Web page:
Brexit and Tshwane make it nearly impossible to predict what the South African Rand is going to do next
This week, the South African Rand is at its highest level in seven weeks. It's clawing back against the dollar trading at around R14.74.
I don't know about you but I certainly didn't expect the rand to gain so much ground. I must admit that I had severely negative outlook for the rand this month.
With the political unrest in Tshwane and a new wave of violent strikes in the country, I expected a weaker performance from the currency.
But once again, the currency has proved its resilience.
Not even political turmoil is enough to keep the rand down
Because of the renewed political violence wracking the City of Tshwane very few local economists and investors saw this currency strengthening coming.
Usually, when scenes of burning busses, looted stores and rioting madness flash across international television screens, you expect the rand to dip.
But this hasn’t happened. The continuing violence in Tshwane might be creating a sense of uncertainty here at home, but it seems that international investors have not yet cottoned on to this.
Maybe this is directly related to the SABC’s decision not to broadcast rioters causing damage to municipal properties in the run up to the next election. I’ve been checking international news wires and there’s been minimal coverage of the violent protests.
Britain’s coming election is the rand’s saving grace this week
Last week, the rand lost ground against emerging and developed markets. This was in response to the Brexit opinion polls showing that voters in the United Kingdom were leaning strongly towards a leave vote.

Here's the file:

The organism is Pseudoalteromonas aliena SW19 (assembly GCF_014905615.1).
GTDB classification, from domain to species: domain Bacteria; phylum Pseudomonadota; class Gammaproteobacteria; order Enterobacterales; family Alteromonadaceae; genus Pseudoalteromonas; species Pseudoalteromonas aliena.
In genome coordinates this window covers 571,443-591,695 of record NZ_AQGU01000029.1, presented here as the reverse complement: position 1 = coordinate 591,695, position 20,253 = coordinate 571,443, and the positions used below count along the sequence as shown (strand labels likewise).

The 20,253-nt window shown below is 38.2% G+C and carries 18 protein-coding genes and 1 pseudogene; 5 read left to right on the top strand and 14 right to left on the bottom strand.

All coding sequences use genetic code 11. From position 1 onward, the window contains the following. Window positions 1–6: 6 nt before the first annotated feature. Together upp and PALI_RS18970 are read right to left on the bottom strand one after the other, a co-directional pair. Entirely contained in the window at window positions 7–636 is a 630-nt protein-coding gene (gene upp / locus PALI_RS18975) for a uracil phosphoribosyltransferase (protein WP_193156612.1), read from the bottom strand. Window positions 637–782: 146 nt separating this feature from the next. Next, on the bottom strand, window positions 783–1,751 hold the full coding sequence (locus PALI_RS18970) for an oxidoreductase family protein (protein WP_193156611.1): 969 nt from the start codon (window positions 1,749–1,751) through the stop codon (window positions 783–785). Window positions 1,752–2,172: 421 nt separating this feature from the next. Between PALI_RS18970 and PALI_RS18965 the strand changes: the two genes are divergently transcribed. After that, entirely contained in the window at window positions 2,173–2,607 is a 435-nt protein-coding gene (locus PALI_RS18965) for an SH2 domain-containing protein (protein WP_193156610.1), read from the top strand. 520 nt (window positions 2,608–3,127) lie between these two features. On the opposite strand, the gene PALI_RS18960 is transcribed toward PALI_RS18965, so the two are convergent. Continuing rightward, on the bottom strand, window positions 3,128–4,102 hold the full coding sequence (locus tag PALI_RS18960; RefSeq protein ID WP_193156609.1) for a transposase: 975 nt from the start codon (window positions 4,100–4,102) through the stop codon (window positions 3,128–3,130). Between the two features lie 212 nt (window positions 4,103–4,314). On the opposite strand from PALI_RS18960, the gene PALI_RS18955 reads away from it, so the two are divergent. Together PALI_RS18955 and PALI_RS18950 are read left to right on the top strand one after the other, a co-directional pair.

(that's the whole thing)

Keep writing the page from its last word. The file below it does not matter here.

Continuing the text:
Then earlier this week, new data from London showed that voters are probably going to vote in favour of remaining a part of the European Union. The rand reacted positively as investors are now betting that the British public will vote to stay in the European Union. By Tuesday afternoon, the currency was 0.65% firmer at 14.75 to the dollar adding gains of more than 3% in the last three trading days.
While the result of this landmark election is still unclear, it seems that international players in the investment market are mostly distracted by the Brexit vote this week. This resulted in a short amnesty for the rand.
With so many balls up in the air both locally and internationally, you and I can only wait and see what happens next.
I don’t expect the situation in Tshwane to come to a grinding halt. But let’s hope that it ends before the results of the Brexit vote are released. If this happens, I expect the rand to hold its firmer position which is good news for the JSE and all its investors.